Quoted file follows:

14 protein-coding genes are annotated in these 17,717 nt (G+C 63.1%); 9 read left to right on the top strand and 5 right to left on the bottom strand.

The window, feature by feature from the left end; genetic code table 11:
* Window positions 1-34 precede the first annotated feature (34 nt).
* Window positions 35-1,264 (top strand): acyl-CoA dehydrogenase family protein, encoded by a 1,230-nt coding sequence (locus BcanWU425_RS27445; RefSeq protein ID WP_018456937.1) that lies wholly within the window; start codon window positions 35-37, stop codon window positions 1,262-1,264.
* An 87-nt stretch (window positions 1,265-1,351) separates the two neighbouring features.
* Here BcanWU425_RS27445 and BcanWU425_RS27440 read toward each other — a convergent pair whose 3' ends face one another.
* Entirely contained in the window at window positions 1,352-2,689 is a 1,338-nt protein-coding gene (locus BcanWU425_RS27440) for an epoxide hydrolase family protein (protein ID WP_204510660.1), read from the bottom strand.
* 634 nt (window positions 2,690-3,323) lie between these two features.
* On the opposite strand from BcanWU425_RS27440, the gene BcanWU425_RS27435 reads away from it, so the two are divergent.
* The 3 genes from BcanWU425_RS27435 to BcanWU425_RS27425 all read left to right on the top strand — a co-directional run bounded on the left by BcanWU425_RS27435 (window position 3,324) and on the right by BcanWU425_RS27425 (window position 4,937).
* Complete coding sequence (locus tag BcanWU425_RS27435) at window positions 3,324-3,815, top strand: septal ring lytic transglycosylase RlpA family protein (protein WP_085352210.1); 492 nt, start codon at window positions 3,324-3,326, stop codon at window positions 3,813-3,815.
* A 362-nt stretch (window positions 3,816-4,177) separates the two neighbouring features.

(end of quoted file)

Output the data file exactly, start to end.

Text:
14 protein-coding genes are annotated in these 17,717 nt (G+C 63.1%); 9 read left to right on the top strand and 5 right to left on the bottom strand.

The window, feature by feature from the left end; genetic code table 11:
* Window positions 1-34 precede the first annotated feature (34 nt).
* Window positions 35-1,264 (top strand): acyl-CoA dehydrogenase family protein, encoded by a 1,230-nt coding sequence (locus BcanWU425_RS27445; RefSeq protein ID WP_018456937.1) that lies wholly within the window; start codon window positions 35-37, stop codon window positions 1,262-1,264.
* An 87-nt stretch (window positions 1,265-1,351) separates the two neighbouring features.
* Here BcanWU425_RS27445 and BcanWU425_RS27440 read toward each other — a convergent pair whose 3' ends face one another.
* Entirely contained in the window at window positions 1,352-2,689 is a 1,338-nt protein-coding gene (locus BcanWU425_RS27440) for an epoxide hydrolase family protein (protein ID WP_204510660.1), read from the bottom strand.
* 634 nt (window positions 2,690-3,323) lie between these two features.
* On the opposite strand from BcanWU425_RS27440, the gene BcanWU425_RS27435 reads away from it, so the two are divergent.
* The 3 genes from BcanWU425_RS27435 to BcanWU425_RS27425 all read left to right on the top strand — a co-directional run bounded on the left by BcanWU425_RS27435 (window position 3,324) and on the right by BcanWU425_RS27425 (window position 4,937).
* Complete coding sequence (locus tag BcanWU425_RS27435) at window positions 3,324-3,815, top strand: septal ring lytic transglycosylase RlpA family protein (protein WP_085352210.1); 492 nt, start codon at window positions 3,324-3,326, stop codon at window positions 3,813-3,815.
* A 362-nt stretch (window positions 3,816-4,177) separates the two neighbouring features.